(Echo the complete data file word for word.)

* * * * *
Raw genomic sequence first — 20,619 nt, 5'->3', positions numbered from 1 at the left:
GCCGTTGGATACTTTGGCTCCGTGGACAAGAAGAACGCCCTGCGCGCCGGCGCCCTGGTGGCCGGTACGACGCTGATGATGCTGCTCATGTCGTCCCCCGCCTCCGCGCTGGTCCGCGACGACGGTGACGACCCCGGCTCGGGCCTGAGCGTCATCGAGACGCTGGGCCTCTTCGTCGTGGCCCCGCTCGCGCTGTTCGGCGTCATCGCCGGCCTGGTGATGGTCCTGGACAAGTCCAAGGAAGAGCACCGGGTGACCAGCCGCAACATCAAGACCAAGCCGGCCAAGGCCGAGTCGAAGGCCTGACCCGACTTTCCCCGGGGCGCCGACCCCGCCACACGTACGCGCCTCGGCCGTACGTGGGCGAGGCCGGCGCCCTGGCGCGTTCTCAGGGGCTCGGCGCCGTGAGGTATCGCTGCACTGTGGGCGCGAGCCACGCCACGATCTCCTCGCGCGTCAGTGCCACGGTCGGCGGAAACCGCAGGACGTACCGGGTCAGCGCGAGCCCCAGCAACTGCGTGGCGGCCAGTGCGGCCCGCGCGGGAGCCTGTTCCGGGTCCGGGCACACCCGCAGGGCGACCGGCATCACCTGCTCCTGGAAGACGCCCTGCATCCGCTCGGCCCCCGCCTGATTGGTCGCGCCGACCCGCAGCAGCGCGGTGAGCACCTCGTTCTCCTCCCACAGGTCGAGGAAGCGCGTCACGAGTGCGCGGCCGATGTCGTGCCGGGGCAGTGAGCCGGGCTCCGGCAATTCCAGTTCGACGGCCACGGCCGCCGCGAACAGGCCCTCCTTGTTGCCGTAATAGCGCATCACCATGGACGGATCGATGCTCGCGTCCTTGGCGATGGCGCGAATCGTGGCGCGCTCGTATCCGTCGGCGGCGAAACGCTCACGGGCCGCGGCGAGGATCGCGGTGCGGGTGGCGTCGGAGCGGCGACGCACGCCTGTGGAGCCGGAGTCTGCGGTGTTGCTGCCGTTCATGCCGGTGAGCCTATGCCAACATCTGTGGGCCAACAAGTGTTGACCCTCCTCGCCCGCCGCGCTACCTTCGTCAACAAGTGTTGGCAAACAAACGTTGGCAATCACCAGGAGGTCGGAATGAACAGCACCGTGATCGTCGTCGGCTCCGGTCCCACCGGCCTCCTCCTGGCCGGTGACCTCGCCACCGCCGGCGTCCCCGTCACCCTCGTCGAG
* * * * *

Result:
Raw genomic sequence first — 20,619 nt, 5'->3', positions numbered from 1 at the left:
GCCGTTGGATACTTTGGCTCCGTGGACAAGAAGAACGCCCTGCGCGCCGGCGCCCTGGTGGCCGGTACGACGCTGATGATGCTGCTCATGTCGTCCCCCGCCTCCGCGCTGGTCCGCGACGACGGTGACGACCCCGGCTCGGGCCTGAGCGTCATCGAGACGCTGGGCCTCTTCGTCGTGGCCCCGCTCGCGCTGTTCGGCGTCATCGCCGGCCTGGTGATGGTCCTGGACAAGTCCAAGGAAGAGCACCGGGTGACCAGCCGCAACATCAAGACCAAGCCGGCCAAGGCCGAGTCGAAGGCCTGACCCGACTTTCCCCGGGGCGCCGACCCCGCCACACGTACGCGCCTCGGCCGTACGTGGGCGAGGCCGGCGCCCTGGCGCGTTCTCAGGGGCTCGGCGCCGTGAGGTATCGCTGCACTGTGGGCGCGAGCCACGCCACGATCTCCTCGCGCGTCAGTGCCACGGTCGGCGGAAACCGCAGGACGTACCGGGTCAGCGCGAGCCCCAGCAACTGCGTGGCGGCCAGTGCGGCCCGCGCGGGAGCCTGTTCCGGGTCCGGGCACACCCGCAGGGCGACCGGCATCACCTGCTCCTGGAAGACGCCCTGCATCCGCTCGGCCCCCGCCTGATTGGTCGCGCCGACCCGCAGCAGCGCGGTGAGCACCTCGTTCTCCTCCCACAGGTCGAGGAAGCGCGTCACGAGTGCGCGGCCGATGTCGTGCCGGGGCAGTGAGCCGGGCTCCGGCAATTCCAGTTCGACGGCCACGGCCGCCGCGAACAGGCCCTCCTTGTTGCCGTAATAGCGCATCACCATGGACGGATCGATGCTCGCGTCCTTGGCGATGGCGCGAATCGTGGCGCGCTCGTATCCGTCGGCGGCGAAACGCTCACGGGCCGCGGCGAGGATCGCGGTGCGGGTGGCGTCGGAGCGGCGACGCACGCCTGTGGAGCCGGAGTCTGCGGTGTTGCTGCCGTTCATGCCGGTGAGCCTATGCCAACATCTGTGGGCCAACAAGTGTTGACCCTCCTCGCCCGCCGCGCTACCTTCGTCAACAAGTGTTGGCAAACAAACGTTGGCAATCACCAGGAGGTCGGAATGAACAGCACCGTGATCGTCGTCGGCTCCGGTCCCACCGGCCTCCTCCTGGCCGGTGACCTCGCCACCGCCGGCGTCCCCGTCACCCTCGTCGAG